Relationships In A Twelfth Night English Literature Essay

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In William Shakespeare's Twelfth Night, Or What You Will many relationships are forged or sabotaged for and by the protagonists, and as a result these relationships are made comical. The use of disguise causes deception and misunderstanding which leads to love where it is not meant to be. Foolery leads the characters into inescapable traps, which causes chaos with their emotions, and finally pure physical attraction and not true love lead some characters into falsely believing that they were in love. Therefore relationships were twisted and contorted so often that comedy was bound to result.

Throughout Twelfth Night deception caused confusion between many characters, but the one character who remain in the center of this confusion was Viola. The deception was caused because of her outward appearance. She was disguised as a man in order to get closer to Orsino. The confusion begins when Viola is sent to woo Orsino's love Olivia. She in turn falls in love with Viola's counterpart Cesario. Olivia's love is revealed when she sends her servant Malvolio to return a ring which Viola never gave to her. She says, Run after that same peevish messenger, The County's man. He left this ring behind him… I do I know not what, and fear to find Mine eye to great a flatterer for my mind. Fate show thy force. (actI,sc.v,310-315) This shows her love for Cesario and how she secretly lets her know. When Viola realizes what has happened she immediately realizes the love triangle which has occurred. This is apparent when she says Fortune forbid my outside have not charmed her!…What thriftless sighs poor Olivia breathe! O time, thou must untangle this, not I. It is to hard a not for me t' untie. (act II, sc.iii, 20-40) Another instance when viola's disguise is believed and therefore causes a confusion is when she is mistaken for her brother Sebastian. Antonio who is looking after Sebastian, and when Viola got into a fight with Andrew and Toby, Antonio came to the rescue. He is arrested and begs Viola to explain to the officers that he has been protecting him all along. When Viola claims that she has never seen him. He says Will you deny me now?…Do not tempt my misery, Lest that it make me so unsound a man As to upbraid you with those kindnesses That I have done for you. (actIII, sc.iv, ln.365) Viola's disguise is so believable that a man who has spent an extended period of time with her brother mistakes her for him. Immense confusion and severe consequences result from this deception. Therefore the use of disguise is a main factor in the creation of comedy. The time period in which Twelfth Night was set, foolery was commonly used for multiple tasks. Some used foolery for pleasure and entertainment, while others used it as a tool to get what they wanted. The use of foolery occurred throughout the play, many times manipulating another person. When Maria becomes angered at Malvolio she decides to use foolery as a tactic to get even. She writes a false letter from her lady Olivia confessing her love to Malvolio. The letter suggests preposterous things for him to do to win her love. Her foolery is so believable that he believes every word of it, as seen in this quote I do not now fool myself, to let imagination jade me; for every reason excites to this, that my lady loves me… Jove, I thank thee! I will smile. I will do everything that thou wilt have me. (actII,sc.iv,168-180) As a result of this letter Malvolio is tricked into doing silly and wild things which causes Olivia to think that he is mad. Therefore foolery proved to be successful, in the sense that she got her revenge. Malvolio is involved in another case of foolery, but this time it is with the fool. After Malvolio is imprisoned for his insane acts, he begs to see the light of day. Toby belch and the Fool scheme a plan for Malvolio. In this methodical plan the Fool is to dress up as a priest and talk to Malvolio. Throughout their entire conversation Malvolio tries to convince the Fool that he is not mad, but his cries of innocence are continually shot down. (actIV,sc.ii,15-50) This shows how foolery can change relationships and hurt one's emotions.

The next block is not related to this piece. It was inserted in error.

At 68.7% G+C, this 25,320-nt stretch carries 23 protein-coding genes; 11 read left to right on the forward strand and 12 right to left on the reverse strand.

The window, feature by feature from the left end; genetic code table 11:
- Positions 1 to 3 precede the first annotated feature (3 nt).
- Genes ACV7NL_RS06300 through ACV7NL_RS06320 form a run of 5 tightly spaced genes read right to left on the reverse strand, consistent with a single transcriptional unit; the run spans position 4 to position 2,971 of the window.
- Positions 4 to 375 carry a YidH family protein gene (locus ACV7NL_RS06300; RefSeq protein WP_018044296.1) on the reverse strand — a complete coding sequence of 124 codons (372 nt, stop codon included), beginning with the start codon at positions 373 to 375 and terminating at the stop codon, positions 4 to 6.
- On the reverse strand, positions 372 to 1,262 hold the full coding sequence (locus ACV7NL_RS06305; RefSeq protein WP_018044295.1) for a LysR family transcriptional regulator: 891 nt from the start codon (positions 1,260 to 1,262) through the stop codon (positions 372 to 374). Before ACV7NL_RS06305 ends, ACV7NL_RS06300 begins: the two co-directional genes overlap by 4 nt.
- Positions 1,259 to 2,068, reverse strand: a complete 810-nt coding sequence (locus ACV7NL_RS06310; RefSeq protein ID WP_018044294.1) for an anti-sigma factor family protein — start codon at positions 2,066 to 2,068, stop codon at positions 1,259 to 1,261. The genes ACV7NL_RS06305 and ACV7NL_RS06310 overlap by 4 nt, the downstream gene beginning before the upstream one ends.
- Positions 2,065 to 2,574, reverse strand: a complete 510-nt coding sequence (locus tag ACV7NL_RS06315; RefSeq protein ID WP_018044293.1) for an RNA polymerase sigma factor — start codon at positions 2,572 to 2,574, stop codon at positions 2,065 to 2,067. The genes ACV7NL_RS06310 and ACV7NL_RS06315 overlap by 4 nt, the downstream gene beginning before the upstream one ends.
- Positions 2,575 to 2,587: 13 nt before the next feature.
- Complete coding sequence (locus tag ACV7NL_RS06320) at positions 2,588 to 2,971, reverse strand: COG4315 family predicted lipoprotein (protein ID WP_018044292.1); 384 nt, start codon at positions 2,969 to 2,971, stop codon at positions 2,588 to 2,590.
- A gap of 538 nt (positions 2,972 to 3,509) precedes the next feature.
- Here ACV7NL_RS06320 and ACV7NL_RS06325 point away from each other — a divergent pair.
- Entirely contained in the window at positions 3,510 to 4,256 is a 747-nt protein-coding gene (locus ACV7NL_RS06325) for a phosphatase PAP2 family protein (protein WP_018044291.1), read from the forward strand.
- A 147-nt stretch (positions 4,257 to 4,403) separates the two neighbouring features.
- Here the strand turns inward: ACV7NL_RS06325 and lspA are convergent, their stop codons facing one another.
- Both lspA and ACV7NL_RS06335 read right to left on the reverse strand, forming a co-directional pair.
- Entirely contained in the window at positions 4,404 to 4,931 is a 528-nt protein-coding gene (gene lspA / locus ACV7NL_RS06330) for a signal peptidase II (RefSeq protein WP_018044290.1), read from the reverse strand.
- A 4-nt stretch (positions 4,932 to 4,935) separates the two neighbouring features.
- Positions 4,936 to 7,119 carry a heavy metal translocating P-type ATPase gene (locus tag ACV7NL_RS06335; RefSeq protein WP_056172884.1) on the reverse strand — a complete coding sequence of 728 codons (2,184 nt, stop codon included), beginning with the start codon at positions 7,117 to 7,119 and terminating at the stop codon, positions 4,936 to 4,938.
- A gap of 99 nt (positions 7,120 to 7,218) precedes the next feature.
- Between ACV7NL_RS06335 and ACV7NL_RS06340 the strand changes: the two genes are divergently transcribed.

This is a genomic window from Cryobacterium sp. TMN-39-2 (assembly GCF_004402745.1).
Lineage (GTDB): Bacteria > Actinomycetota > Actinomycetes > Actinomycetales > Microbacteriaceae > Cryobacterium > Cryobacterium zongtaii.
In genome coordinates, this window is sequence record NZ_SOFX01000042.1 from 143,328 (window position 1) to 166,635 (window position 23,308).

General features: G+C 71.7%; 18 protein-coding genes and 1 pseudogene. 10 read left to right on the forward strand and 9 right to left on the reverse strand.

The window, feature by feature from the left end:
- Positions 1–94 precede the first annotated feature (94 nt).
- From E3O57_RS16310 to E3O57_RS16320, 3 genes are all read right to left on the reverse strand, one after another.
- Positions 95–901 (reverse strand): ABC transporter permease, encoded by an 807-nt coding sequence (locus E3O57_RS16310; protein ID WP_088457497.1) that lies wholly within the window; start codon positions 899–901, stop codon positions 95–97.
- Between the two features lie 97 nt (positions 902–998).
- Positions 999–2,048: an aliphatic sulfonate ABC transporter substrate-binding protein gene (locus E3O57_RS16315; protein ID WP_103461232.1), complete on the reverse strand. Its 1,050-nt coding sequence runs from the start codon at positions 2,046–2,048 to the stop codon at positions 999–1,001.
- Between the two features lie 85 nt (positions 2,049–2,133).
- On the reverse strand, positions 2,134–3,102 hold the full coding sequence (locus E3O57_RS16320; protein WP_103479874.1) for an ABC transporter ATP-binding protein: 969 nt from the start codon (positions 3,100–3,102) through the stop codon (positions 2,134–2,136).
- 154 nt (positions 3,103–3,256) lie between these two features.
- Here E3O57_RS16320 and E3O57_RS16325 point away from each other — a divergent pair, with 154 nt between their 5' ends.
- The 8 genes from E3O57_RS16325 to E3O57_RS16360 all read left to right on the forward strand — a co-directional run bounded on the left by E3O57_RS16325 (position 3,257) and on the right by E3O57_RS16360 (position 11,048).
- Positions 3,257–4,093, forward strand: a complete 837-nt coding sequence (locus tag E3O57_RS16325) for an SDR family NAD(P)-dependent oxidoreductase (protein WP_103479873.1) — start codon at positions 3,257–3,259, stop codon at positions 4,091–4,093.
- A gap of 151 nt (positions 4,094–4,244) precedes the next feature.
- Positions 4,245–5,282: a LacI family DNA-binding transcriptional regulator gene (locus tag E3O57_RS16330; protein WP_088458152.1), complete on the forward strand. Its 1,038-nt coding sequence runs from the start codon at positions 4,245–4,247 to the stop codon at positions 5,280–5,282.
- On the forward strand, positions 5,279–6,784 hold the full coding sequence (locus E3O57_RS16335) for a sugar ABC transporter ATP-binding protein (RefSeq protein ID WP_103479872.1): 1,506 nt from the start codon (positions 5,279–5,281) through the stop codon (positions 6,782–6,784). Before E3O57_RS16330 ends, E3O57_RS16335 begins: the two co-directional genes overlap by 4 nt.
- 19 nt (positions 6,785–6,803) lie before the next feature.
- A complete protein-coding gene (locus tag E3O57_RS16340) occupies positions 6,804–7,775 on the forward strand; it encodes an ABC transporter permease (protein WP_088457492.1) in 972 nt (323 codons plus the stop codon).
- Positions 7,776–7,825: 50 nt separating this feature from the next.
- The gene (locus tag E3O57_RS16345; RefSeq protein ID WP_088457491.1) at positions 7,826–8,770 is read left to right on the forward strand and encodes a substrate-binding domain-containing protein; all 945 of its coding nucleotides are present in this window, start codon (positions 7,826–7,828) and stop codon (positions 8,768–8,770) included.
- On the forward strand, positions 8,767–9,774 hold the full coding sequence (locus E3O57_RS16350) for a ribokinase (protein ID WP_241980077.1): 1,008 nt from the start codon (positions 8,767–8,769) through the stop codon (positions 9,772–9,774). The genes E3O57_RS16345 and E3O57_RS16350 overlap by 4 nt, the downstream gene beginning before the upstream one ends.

We tend to read twelfth night as a play about love because we have all grown up being told that this is what comedies are about. But comedies are at least as much about the possibility that lives can take unexpected turns - precisely the opposite message that Shakespeare presents us with in his tragedies. In a work like Othello, the characters are so rigidly tied to the ways in which society perceives them that they have no power to redeem themselves. The world of the playwright's comedies suggests that it is precisely the absence of a rigid sense of socially imposed identity (whether along the lines of gender, race or class) that allows for happiness both for the individual and for society as a whole.